Streaming options on the MX123  include Apple® AirPlay 2® along with Bluetooth® and Spotify Connect for easy streaming from mobile devices. AirPlay 2 is an Apple technology designed to control home audio systems and speakers in any room – with a tap or by just asking Siri – right from an iPhone®, iPad®, HomePod™, or Apple TV®. It offers multiroom audio, Siri voice control, and enhanced playback. TuneIn is also included for further music streaming options. To assist with streaming performance and reliability, wireless connectivity has been improved to include 2.4/5GHz dual band support.

Audyssey MultEQ® XT32 is included and will calibrate the MX123 to a home theater’s unique acoustical properties, letting it deliver the clearest and most balanced earth-shattering sound possible. Each discrete audio channel has its own 32-bit premium Digital-to-Analog Converter (DAC) to produce the best audio quality. Bass and treble tone controls plus a 9-band equalizer offer additional fine-tuning. The MX123 also has the flexibility to create 2 additional zones and send select audio and/or video to each zone.

The MX123 can be paired with a variety of home theater amplifiers and speakers to create a killer cinema experience in the comfort of one’s home. Front panel buttons or a comprehensive remote control allow for easy system operation, and it’s fully compatible with Control4. Complete with McIntosh design fundamentals of a backlit black glass front panel with an illuminated logo, control knobs, an easy to read display, and aluminum end caps, the future of premium Home Theater has arrived.

See us today to order yours!

Not Your Typical Review

One person at a time.  That’s what Buddhists refer to as the best approach for spreading harmony and setting people on the right path.  The same approach should be taken when spreading the word of higher end audio, one person at a time.

Good music provides enjoyment.  Great sounding music stimulates the imagination.  That’s what this stereo review is about; a test to measure the enjoyment and imagination created when listening to great sounding music.  I was the control subject with decades of listening to higher end stereos and a large library of music.  The test subject would never have listened to higher end stereos and would have a limited exposure to the variety and volume of music available.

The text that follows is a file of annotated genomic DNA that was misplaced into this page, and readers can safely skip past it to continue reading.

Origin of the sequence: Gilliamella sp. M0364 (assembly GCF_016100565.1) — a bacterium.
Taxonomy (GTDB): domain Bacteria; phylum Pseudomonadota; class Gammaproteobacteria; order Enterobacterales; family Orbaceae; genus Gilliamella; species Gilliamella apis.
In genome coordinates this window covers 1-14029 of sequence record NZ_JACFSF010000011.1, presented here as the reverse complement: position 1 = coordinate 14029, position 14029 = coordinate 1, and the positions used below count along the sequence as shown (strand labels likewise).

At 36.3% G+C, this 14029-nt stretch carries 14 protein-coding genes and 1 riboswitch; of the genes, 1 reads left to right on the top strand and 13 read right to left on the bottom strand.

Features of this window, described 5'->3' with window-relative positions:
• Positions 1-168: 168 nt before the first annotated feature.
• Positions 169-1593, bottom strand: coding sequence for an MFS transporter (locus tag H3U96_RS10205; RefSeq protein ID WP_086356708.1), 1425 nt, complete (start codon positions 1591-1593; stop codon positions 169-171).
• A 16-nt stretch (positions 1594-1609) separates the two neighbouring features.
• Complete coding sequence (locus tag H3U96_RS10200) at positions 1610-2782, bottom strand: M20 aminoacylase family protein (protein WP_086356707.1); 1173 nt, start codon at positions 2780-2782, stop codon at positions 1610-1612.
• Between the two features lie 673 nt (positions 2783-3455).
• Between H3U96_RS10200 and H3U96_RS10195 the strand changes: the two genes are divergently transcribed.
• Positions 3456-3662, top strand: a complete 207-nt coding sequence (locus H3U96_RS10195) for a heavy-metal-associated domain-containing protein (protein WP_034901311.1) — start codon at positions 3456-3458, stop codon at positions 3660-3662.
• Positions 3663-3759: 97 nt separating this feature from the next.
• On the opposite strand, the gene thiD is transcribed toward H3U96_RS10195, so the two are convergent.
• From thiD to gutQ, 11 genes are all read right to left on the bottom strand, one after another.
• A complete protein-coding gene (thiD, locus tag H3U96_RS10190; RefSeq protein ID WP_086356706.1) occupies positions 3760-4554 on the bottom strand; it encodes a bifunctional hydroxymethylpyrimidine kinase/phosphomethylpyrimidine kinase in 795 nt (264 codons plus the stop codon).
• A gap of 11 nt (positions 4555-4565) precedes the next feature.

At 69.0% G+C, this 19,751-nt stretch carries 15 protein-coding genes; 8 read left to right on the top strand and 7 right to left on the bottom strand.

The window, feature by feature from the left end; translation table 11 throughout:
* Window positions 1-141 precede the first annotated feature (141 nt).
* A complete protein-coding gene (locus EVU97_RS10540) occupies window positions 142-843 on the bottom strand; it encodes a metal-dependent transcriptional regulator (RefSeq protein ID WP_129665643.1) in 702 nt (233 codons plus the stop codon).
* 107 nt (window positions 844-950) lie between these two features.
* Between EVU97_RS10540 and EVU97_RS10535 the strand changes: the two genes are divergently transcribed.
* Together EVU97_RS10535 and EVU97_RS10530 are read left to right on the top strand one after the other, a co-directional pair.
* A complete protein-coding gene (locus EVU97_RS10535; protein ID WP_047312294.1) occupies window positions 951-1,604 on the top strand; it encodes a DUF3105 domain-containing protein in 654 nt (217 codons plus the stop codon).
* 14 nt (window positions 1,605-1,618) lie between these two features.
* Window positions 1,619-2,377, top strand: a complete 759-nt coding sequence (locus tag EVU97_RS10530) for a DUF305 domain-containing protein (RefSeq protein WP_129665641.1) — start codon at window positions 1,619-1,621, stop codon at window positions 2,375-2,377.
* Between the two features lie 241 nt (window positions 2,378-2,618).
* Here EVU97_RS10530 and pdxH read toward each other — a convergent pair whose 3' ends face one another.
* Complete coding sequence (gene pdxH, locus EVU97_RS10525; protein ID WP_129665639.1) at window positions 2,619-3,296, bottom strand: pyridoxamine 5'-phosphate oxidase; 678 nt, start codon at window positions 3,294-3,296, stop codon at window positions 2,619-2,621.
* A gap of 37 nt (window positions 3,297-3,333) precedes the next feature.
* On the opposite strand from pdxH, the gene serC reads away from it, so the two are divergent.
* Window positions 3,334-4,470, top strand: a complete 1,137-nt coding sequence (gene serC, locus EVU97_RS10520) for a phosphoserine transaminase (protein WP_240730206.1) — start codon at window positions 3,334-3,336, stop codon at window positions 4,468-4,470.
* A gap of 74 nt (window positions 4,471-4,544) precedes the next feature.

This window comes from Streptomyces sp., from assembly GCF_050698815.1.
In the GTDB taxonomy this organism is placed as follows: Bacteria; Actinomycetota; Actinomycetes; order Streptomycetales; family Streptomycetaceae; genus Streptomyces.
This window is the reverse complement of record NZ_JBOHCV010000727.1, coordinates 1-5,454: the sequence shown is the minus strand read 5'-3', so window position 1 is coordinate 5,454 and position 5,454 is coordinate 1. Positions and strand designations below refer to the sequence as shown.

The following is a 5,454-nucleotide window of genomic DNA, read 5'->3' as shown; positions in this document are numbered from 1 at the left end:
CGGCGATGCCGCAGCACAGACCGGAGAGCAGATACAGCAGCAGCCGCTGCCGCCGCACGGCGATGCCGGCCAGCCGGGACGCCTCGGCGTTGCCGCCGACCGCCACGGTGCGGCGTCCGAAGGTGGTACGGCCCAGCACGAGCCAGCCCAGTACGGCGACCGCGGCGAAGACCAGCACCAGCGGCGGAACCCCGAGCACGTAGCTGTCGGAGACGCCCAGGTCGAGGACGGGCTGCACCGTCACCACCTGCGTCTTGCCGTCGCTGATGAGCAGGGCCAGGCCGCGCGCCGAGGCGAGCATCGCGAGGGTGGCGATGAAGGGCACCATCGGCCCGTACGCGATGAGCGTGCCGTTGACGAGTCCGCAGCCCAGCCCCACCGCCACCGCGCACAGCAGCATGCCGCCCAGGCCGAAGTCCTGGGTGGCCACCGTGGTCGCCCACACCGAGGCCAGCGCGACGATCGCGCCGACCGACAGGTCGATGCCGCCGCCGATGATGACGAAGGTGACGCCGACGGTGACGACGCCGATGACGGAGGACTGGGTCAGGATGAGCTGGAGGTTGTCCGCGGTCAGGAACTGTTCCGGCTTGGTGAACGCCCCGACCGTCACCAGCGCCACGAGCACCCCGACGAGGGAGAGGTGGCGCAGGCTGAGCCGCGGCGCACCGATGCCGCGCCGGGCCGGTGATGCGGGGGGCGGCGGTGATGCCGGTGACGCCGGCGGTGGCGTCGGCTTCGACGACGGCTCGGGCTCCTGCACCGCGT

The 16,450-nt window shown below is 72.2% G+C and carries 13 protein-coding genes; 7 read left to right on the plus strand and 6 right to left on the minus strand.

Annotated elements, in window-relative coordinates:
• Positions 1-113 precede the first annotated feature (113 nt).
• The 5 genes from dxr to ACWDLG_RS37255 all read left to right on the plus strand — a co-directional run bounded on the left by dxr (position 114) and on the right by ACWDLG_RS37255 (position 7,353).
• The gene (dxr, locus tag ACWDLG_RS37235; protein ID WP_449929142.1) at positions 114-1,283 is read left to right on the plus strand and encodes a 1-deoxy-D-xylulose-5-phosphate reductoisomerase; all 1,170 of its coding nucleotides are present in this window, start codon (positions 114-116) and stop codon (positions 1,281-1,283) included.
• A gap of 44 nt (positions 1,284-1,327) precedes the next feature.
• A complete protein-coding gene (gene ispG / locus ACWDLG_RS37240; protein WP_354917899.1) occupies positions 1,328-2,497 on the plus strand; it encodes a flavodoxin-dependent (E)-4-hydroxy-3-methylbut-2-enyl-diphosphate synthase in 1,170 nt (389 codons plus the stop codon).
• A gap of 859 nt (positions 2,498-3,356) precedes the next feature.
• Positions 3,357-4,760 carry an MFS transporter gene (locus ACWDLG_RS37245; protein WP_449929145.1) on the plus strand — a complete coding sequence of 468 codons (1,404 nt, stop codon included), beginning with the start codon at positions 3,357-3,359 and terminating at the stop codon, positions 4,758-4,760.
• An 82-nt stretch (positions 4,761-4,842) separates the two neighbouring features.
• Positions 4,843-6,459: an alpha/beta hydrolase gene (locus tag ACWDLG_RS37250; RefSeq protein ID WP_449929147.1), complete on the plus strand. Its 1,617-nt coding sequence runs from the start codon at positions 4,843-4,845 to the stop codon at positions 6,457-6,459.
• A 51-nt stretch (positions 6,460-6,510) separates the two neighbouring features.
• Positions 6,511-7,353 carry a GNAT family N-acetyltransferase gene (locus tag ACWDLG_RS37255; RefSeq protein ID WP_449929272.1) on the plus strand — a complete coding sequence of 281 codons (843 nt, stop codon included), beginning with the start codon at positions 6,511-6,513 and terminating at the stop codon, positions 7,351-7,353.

Based upon the requirements I decided to convert my neighbor, Big T, into an audiophile.  His sources of music were a decades old RCA boombox and an antiquated truck stereo with the doors wide open.  He and his wife would crank out light rock and country music while working in the garage and around the yard.  Knowing that he liked music made him a suitable candidate.  Knowing that he liked beer made him even more suitable.

The journey began about a month after my hip operation, the time I was coming out of the pain killing fog; I decided to upgrade my stereo.  Off I went to see my audio cognoscenti, Darren at K&W Audio.  Darren and I go back a long way, and he goes back even further in the rich history of the audio business.  For 40+ years I’ve been buying great sounding audio gear from him.  I had an idea of what I wanted, and it didn’t take him long to send me home with the following:

  • Prima Luna – Dialog Premium HP Integrated Tube Amplifier
  • Totem – Forest Signature Speakers complete with bi-wire cable.
  • Blue Sound – Vault 2 (Network Hard Drive, Hi-Res CD Ripper, and Music Streamer)

In a period of a year, with the new stereo in hand, I converted Big T into an audiophile and fostered a relationship where conversation, story telling, and music, would be worthy of a radio show.  Sitting around a kitchen table having a beer is one thing, throw in a high-end stereo and life takes on a new flavor.

After the initial break in period, of both my new stereo and my neighbor, I turned things up, both in volume and variety.  Big T became enthralled with all the new music he was introduced to.  There were many evenings full of cheerful, story creating banter with the stereo playing in the background, as well as very frequent interludes of the Prima Luna and Totems cranked to sheer performance with music such as Cowboy Junkies “I Don’t Want to be a Soldier” and Prince “Sign ‘O’ the Times”.

I became more engaged the more I listened.  Buyer’s remorse had long since dissipated and even the cost of the custom, magnificently built, bi-wire Totem speaker cables became worth every penny.